Two exciting Environment Agency-led projects are just one step away from scooping national honours after reaching the finals of this year’s prestigious Waterways Renaissance Awards.
The Clean Becks Campaign and Hemlington Lakes Angling Improvements Scheme (first phase), both Middlesbrough-based, outshone a host of entries to make the last stage of The Waterways Trust and British Urban Regeneration Association-run awards, which celebrate best practice in sustainable waterway regeneration and development.
The Clean Becks Campaign is one of two finalists in the Natural England-sponsored Natural Environment category, while Hemlington Lake is up against two other schemes in the Defra-backed Community section.
Both schemes are part of the Environment Agency’s Tees Valley Project, an initiative aimed at making the environment a higher priority across the region and improving it for the benefit of both people and wildlife.
Tees Valley Project manager Mike McNulty said: “To have two schemes reach the Waterways Renaissance Awards finals is a massive boost for everyone involved. Both projects are great examples of how the Environment Agency works with partners and communities to create better places and it’s wonderful to have this effort and commitment recognised by others.”
The winners will be announced at a gala ceremony – hosted by BBC News presenter Jim Hancock – at Manchester’s Imperial War Museum North on Wednesday, 12 March.
The Clean Becks Campaign – a partnership project involving the Environment Agency, Middlesbrough Council and the Tees Valley Wildlife Trust – tackles littering and fly-tipping in the town’s becks (streams) which flow into the River Tees.
|The Clean Becsk campaign targets littering and fly tipping on Middlesbrough’s streams…|
|At Hemlington Lake the Environment Agency is working with professional partners and the local community to improve and promote fishing facilities and access.|
The Environment Agency recently took over responsibility for reducing flood risk from the becks and established that the vast amount of rubbish being dumped in them was one of the main causes of potential flooding. Council records showed that a staggering 30 tonnes of waste was being pulled out of Middlesbrough’s becks each month.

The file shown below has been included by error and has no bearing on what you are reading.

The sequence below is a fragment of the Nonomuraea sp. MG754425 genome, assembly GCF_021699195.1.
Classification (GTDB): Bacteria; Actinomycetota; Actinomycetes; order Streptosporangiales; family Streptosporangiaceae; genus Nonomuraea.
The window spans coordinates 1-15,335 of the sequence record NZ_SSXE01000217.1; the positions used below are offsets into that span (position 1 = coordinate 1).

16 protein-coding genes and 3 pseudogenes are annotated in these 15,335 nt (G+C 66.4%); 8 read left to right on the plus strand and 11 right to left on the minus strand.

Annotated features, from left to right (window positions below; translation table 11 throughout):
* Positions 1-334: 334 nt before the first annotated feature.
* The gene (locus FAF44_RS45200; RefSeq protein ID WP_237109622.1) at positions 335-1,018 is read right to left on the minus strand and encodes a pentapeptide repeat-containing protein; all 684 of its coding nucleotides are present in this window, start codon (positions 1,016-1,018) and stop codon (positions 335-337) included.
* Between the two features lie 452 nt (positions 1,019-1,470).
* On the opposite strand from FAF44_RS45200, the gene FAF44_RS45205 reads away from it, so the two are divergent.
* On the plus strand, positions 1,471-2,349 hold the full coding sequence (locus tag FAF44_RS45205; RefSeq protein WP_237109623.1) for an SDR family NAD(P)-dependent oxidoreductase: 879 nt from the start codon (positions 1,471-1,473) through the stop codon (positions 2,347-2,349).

As part of the scheme, which is also funded by the Northumbria Flood Defence Committee, sections of the becks have been re-shaped and landscaped to allow water to flow more freely and to improve habitats. By improving these watercourses and raising awareness among local people of the problems caused by littering, the becks are becoming a healthier habitat for wildlife and the local community – and less of a flood risk.
At Hemlington Lake, a man-made flood storage reservoir connected to Bluebell Beck on the outskirts of Middlesbrough, the Environment Agency is working with professional partners and the local community to improve and promote fishing facilities and access, while continuing to protect wildlife.
Thanks to funding from the Environment Agency, Groundwork South Tees, Middlesbrough Council and the Government’s Neighbourhood Renewal Public Spaces Fund, the first phase of works included the installation of 17 fishing platforms made from recycled plastic and increased access to the lake for all visitors. Local residents have also set up ‘Friends of Hemlington Lake’ and are busy raising money to pay for promoting the lake and surrounding parkland.
The Hemlington project is generating both environmental and social benefits – healthy fish stocks are the sign of a healthy lake, while better facilities are contributing to regeneration in the area.
The Hemlington initiative faces stiff competition from the Fielden Wharf scheme in West Yorkshire, which involved demolishing a derelict building to create new green space, and the Pendle’s Canal Corridor Development Project, which regenerated rundown canalside areas in this part of Lancashire.
Meanwhile, the Clean Becks Campaign is up against the Restoration of Sinderland Brook and the Stamford Brook Development. This Cheshire project involved the de-canalisation of the brook and the creation of a new green housing development of approximately 700 homes.
Chief Executive of The Waterways Trust Roger Hanbury said: “All projects making the final list are excellent examples of what can be achieved with vision, commitment and partnership working.”
The nominations were judged by an independent assessment panel, comprising waterway, conservation and regeneration experts and chaired by the former chair of English Heritage Sir Neil Cussons.